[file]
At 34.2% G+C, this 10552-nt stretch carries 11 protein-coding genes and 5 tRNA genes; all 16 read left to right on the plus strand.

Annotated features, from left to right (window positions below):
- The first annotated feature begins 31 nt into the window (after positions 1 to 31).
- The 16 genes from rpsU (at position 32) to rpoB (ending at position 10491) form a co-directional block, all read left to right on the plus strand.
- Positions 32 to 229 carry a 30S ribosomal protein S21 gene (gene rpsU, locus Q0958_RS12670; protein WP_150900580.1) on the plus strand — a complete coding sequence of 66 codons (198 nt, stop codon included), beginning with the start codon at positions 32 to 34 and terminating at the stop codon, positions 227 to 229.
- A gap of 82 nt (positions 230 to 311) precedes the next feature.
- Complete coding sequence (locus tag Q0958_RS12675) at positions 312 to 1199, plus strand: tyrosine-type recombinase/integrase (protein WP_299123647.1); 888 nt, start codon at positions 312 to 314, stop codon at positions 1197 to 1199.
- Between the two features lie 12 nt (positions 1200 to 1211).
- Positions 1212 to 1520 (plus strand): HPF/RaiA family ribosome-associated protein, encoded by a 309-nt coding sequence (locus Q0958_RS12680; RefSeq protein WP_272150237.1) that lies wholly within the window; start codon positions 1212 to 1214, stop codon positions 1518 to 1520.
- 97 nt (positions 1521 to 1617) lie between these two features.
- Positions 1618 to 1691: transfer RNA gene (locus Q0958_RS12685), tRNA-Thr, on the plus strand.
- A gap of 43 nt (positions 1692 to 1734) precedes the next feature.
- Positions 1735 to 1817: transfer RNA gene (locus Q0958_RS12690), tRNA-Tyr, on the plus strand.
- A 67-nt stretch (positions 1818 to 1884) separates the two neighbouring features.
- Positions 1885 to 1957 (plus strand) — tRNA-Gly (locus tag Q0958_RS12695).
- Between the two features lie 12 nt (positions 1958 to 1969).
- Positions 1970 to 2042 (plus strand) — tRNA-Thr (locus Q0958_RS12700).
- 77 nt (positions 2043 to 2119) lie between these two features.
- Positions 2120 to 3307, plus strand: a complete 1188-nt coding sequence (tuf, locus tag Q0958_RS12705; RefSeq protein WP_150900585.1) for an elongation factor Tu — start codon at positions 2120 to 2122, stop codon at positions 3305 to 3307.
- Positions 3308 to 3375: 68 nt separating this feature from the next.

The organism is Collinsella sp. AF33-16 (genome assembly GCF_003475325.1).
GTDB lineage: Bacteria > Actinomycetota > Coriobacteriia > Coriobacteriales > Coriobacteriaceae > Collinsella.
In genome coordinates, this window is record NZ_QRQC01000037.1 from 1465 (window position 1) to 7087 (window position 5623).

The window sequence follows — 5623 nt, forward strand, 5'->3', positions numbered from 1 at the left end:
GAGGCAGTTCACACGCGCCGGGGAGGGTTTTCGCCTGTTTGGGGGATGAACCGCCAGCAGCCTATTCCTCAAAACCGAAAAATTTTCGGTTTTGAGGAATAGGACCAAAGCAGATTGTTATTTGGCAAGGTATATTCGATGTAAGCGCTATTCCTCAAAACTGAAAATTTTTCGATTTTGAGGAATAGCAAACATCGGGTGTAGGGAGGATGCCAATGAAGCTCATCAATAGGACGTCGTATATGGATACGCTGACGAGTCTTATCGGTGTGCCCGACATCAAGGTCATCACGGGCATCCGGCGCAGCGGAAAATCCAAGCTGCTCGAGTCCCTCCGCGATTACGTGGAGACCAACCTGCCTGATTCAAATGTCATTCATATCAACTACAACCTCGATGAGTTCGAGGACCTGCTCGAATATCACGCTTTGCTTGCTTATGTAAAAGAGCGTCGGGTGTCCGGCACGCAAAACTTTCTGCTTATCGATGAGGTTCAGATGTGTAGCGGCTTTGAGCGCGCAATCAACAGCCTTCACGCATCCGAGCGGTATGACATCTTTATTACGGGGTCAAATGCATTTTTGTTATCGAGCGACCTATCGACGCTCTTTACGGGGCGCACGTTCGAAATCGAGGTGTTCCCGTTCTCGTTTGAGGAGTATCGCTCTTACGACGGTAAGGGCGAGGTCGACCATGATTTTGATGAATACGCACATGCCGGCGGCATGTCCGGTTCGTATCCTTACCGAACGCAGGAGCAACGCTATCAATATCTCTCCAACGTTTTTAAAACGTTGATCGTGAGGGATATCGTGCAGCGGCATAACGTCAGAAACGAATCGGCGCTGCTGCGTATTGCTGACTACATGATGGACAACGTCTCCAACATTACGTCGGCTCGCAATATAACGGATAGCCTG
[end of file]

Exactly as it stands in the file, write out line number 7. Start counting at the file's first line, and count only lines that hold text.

- Complete coding sequence (locus tag Q0958_RS12675) at positions 312 to 1199, plus strand: tyrosine-type recombinase/integrase (protein WP_299123647.1); 888 nt, start codon at positions 312 to 314, stop codon at positions 1197 to 1199.